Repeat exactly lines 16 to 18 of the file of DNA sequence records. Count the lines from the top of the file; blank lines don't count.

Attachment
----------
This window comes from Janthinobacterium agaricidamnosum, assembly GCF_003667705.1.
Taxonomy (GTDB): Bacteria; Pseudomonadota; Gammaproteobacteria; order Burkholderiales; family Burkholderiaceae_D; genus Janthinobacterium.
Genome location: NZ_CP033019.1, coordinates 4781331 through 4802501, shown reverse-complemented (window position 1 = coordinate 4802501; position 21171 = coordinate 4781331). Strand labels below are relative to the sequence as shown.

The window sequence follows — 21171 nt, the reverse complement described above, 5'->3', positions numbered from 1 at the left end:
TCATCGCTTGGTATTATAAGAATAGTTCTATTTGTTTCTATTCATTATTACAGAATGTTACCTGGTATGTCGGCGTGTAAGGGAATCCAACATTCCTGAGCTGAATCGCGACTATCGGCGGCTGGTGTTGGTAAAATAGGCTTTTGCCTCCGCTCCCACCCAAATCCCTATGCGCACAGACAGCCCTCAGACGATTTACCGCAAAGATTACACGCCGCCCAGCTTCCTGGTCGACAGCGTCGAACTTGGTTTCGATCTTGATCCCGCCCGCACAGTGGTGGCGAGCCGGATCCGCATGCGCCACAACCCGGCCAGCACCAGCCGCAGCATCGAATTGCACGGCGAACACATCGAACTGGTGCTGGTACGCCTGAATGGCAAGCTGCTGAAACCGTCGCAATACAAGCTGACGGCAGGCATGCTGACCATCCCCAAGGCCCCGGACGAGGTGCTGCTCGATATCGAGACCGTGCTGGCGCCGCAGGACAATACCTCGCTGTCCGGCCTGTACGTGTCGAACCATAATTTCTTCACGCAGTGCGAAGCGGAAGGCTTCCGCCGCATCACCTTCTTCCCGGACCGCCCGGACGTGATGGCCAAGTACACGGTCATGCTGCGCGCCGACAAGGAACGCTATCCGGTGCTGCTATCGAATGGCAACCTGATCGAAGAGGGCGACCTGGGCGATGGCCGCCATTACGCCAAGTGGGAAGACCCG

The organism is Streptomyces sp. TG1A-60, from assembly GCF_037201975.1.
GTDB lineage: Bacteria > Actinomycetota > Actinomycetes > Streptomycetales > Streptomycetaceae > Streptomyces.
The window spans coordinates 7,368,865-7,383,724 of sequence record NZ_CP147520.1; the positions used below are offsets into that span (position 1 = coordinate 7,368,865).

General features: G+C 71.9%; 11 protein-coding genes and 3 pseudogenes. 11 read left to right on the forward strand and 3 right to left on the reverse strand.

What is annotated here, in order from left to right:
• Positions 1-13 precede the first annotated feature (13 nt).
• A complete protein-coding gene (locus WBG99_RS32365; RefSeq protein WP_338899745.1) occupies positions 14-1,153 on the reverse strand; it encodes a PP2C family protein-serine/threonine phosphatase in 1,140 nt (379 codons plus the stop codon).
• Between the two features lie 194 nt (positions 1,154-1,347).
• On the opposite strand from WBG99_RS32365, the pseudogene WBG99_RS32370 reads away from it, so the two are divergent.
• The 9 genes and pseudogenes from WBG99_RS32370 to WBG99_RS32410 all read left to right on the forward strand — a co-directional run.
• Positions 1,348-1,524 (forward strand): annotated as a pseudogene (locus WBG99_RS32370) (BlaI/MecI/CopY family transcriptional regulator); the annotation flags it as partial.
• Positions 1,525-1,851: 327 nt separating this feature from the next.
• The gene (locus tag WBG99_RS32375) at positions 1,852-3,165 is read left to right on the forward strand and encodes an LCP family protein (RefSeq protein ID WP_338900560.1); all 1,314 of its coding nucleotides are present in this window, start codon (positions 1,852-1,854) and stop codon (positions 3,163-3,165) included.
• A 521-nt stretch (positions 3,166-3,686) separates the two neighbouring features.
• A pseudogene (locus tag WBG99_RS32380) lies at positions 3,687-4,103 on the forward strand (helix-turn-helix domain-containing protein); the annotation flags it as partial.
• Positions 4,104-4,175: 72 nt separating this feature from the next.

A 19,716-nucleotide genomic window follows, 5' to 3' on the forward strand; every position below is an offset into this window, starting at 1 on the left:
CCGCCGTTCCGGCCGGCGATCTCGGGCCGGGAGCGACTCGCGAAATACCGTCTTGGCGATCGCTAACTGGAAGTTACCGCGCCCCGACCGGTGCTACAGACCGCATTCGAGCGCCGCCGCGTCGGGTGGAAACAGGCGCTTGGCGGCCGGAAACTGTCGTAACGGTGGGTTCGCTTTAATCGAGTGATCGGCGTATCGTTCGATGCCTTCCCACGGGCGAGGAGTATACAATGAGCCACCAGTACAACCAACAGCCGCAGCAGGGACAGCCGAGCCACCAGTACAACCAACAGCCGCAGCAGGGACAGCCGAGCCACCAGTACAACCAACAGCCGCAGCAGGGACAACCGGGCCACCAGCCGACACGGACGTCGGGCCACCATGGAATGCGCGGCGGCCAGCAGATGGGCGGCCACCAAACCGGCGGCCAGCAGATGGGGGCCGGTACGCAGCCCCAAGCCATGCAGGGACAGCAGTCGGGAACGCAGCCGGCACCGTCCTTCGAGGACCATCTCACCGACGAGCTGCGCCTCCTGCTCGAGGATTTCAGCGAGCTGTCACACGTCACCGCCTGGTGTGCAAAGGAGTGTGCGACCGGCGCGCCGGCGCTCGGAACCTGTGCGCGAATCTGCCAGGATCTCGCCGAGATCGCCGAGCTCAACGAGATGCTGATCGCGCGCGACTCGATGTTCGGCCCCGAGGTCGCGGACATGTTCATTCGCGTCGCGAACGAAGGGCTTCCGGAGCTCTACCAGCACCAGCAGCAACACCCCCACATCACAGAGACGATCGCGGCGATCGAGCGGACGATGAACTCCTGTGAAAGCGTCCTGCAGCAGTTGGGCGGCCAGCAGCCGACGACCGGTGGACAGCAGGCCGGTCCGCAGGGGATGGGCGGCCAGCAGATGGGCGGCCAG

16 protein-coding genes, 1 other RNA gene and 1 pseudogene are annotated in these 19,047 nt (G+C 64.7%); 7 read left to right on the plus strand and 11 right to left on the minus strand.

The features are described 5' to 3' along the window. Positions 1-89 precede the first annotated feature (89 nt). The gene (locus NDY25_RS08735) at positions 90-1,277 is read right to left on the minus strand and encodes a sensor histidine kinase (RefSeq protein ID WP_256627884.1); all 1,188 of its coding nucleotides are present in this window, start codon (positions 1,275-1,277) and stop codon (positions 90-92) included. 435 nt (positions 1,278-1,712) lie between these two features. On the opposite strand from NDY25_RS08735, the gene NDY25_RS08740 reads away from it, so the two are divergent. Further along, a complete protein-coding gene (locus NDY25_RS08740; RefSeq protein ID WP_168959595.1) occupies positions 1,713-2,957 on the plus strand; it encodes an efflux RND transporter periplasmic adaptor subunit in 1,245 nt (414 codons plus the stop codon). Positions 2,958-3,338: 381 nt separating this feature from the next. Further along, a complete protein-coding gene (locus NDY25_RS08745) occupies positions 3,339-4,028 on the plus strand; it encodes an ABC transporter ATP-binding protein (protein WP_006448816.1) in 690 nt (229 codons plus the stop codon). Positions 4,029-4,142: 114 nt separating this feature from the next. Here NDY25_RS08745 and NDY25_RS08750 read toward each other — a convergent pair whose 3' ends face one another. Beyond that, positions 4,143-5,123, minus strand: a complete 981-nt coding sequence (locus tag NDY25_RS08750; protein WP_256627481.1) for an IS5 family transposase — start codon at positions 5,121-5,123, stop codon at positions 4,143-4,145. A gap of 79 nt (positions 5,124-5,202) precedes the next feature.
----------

• Positions 1,348-1,524 (forward strand): annotated as a pseudogene (locus WBG99_RS32370) (BlaI/MecI/CopY family transcriptional regulator); the annotation flags it as partial.
• Positions 1,525-1,851: 327 nt separating this feature from the next.
• The gene (locus tag WBG99_RS32375) at positions 1,852-3,165 is read left to right on the forward strand and encodes an LCP family protein (RefSeq protein ID WP_338900560.1); all 1,314 of its coding nucleotides are present in this window, start codon (positions 1,852-1,854) and stop codon (positions 3,163-3,165) included.